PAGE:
Four Score and Seven Cliches Ago
Great Britain is fed up with America's current crop of potentially great communicators. Frustrated by the cavalier approach to proper English being practiced by the candidates for next year's presidential election (and apparently inspired by our Fortnight of Cliches), a British newspaper called for sample sentences of empty inspiration. One winning entry--"I hear what you're saying but, with all due respect, it's not exactly rocket science"--was OK, I guess, but hardly a match for the statements on offer from the candidates themselves. I won't name names, but here are some potential leaders of the free world, in their own words:
"I believe if we set big goals and we work together to achieve them, we can restore the American dream today and for the next generation."
"We can give people the education and opportunities they need to fulfill their God-given potential."
"We're a bit down politically right now, but I think we're on the comeback trail, and it's going to start right here."
"It's time to take stock and be honest with ourselves. We're going to have to do a lot of things better."
"Its time for innovation and transformation in Washington."
Some of these statements are cliches in the classic sense, but most of them are something more nuanced. They're cliched--contrived statements that sound good but under scrutiny don't offer anything. They're the sort of things that make you shout "Whoop whoop" at a rally, but you wouldn't say them to your boss and expect a raise. In the words of William Shakespeare, they're just so much sound and fury, signifying nothing.
Such is the lingua franca of political campaigns, however. Candidates numbering in the double-digits compete for airtime on television and radio programs that allocate time for reporting in increments of seconds, not hours, and so the strategy necessarily shifts from articulation to inspiration. One lays claim to the mantle of "candidate of the American dream"; one calls dibs on solidarity with God and the common people all at once; one offers a political party a messianic vision; one comes across as honest and humble as the day is long; and one claims outsider status in an insider terrain that's out of ideas.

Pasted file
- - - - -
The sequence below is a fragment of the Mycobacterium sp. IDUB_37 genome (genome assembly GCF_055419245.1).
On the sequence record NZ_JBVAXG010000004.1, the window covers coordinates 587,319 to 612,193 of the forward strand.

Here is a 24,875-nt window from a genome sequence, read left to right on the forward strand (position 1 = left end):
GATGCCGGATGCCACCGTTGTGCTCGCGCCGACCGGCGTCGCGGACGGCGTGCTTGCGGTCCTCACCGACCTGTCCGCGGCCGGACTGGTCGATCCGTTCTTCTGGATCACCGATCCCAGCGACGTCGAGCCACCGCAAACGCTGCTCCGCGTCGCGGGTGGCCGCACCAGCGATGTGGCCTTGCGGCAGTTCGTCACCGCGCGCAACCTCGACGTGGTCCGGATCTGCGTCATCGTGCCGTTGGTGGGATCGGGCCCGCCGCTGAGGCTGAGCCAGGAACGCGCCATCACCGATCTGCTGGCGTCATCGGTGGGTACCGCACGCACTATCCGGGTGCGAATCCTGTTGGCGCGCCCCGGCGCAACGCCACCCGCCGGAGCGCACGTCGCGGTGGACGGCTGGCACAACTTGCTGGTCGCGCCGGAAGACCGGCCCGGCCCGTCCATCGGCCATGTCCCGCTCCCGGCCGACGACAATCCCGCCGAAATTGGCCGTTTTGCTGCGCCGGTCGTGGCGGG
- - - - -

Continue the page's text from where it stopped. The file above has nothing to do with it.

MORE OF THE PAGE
These, ladies and gentlemen, are our candidates. I don't begrudge them their meager choices of words, however; to be honest I feel sorry for them. They have to translate their likely bold ideas about governance into the sweet nothings that we've long become accustomed to hearing. The only things more cliched in a presidential campaign than empty words, perhaps, are empty gestures and attack ads.
We'll take our candidates to task for those cliches soon enough, I'm afraid. The audience of a presidential campaign--from potential voters to media outlets--is nearly as predictable as the candidates. It's worth noting that I read this piece in the Cedar Rapids Gazette ("an independent newspaper established in 1883"), but it was a column that originates in the Washington Post, and the author was writing about an unnamed British newspaper. So in short order the idea that presidential candidates speak in meaningless political cliches is becoming a meaningless editorial cliche. The chickens, you might say, have come home to roost.
Posted by Dave Zimmerman
at June 27, 2007 8:25 AM